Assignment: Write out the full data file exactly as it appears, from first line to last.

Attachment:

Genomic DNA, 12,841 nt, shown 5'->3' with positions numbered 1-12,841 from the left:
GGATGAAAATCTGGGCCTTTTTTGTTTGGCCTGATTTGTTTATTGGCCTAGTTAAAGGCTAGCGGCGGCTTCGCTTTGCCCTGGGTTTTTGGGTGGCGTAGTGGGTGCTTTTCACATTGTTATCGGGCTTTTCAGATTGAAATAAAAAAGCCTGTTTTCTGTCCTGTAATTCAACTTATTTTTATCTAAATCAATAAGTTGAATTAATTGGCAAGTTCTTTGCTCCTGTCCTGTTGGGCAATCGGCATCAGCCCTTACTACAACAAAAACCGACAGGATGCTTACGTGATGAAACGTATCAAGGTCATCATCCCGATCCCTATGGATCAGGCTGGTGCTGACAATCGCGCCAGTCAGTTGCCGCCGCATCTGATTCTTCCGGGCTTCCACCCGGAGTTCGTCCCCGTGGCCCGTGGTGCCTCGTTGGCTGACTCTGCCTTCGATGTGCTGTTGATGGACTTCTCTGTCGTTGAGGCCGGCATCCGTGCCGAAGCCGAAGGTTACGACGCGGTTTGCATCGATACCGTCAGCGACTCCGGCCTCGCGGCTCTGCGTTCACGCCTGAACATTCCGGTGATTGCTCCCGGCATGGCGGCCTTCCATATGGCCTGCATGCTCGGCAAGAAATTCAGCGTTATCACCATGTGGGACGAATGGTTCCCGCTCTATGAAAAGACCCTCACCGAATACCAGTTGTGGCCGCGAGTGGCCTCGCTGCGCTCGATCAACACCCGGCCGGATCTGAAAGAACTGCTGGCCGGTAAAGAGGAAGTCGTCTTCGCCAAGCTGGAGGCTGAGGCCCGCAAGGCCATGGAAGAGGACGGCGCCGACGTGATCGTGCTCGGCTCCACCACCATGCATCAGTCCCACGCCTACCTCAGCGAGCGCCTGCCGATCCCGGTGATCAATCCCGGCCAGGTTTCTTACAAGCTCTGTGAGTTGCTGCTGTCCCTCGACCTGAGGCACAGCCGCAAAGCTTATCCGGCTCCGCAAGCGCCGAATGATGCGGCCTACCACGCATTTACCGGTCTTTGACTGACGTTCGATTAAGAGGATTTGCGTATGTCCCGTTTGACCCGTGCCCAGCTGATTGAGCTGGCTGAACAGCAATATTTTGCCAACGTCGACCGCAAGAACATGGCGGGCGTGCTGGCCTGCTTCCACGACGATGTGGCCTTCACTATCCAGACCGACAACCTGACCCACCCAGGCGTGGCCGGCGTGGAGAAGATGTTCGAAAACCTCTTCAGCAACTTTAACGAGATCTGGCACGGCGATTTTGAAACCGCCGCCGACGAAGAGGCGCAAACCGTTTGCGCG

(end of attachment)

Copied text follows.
Genomic DNA, 12,841 nt, shown 5'->3' with positions numbered 1-12,841 from the left:
GGATGAAAATCTGGGCCTTTTTTGTTTGGCCTGATTTGTTTATTGGCCTAGTTAAAGGCTAGCGGCGGCTTCGCTTTGCCCTGGGTTTTTGGGTGGCGTAGTGGGTGCTTTTCACATTGTTATCGGGCTTTTCAGATTGAAATAAAAAAGCCTGTTTTCTGTCCTGTAATTCAACTTATTTTTATCTAAATCAATAAGTTGAATTAATTGGCAAGTTCTTTGCTCCTGTCCTGTTGGGCAATCGGCATCAGCCCTTACTACAACAAAAACCGACAGGATGCTTACGTGATGAAACGTATCAAGGTCATCATCCCGATCCCTATGGATCAGGCTGGTGCTGACAATCGCGCCAGTCAGTTGCCGCCGCATCTGATTCTTCCGGGCTTCCACCCGGAGTTCGTCCCCGTGGCCCGTGGTGCCTCGTTGGCTGACTCTGCCTTCGATGTGCTGTTGATGGACTTCTCTGTCGTTGAGGCCGGCATCCGTGCCGAAGCCGAAGGTTACGACGCGGTTTGCATCGATACCGTCAGCGACTCCGGCCTCGCGGCTCTGCGTTCACGCCTGAACATTCCGGTGATTGCTCCCGGCATGGCGGCCTTCCATATGGCCTGCATGCTCGGCAAGAAATTCAGCGTTATCACCATGTGGGACGAATGGTTCCCGCTCTATGAAAAGACCCTCACCGAATACCAGTTGTGGCCGCGAGTGGCCTCGCTGCGCTCGATCAACACCCGGCCGGATCTGAAAGAACTGCTGGCCGGTAAAGAGGAAGTCGTCTTCGCCAAGCTGGAGGCTGAGGCCCGCAAGGCCATGGAAGAGGACGGCGCCGACGTGATCGTGCTCGGCTCCACCACCATGCATCAGTCCCACGCCTACCTCAGCGAGCGCCTGCCGATCCCGGTGATCAATCCCGGCCAGGTTTCTTACAAGCTCTGTGAGTTGCTGCTGTCCCTCGACCTGAGGCACAGCCGCAAAGCTTATCCGGCTCCGCAAGCGCCGAATGATGCGGCCTACCACGCATTTACCGGTCTTTGACTGACGTTCGATTAAGAGGATTTGCGTATGTCCCGTTTGACCCGTGCCCAGCTGATTGAGCTGGCTGAACAGCAATATTTTGCCAACGTCGACCGCAAGAACATGGCGGGCGTGCTGGCCTGCTTCCACGACGATGTGGCCTTCACTATCCAGACCGACAACCTGACCCACCCAGGCGTGGCCGGCGTGGAGAAGATGTTCGAAAACCTCTTCAGCAACTTTAACGAGATCTGGCACGGCGATTTTGAAACCGCCGCCGACGAAGAGGCGCAAACCGTTTGCGCG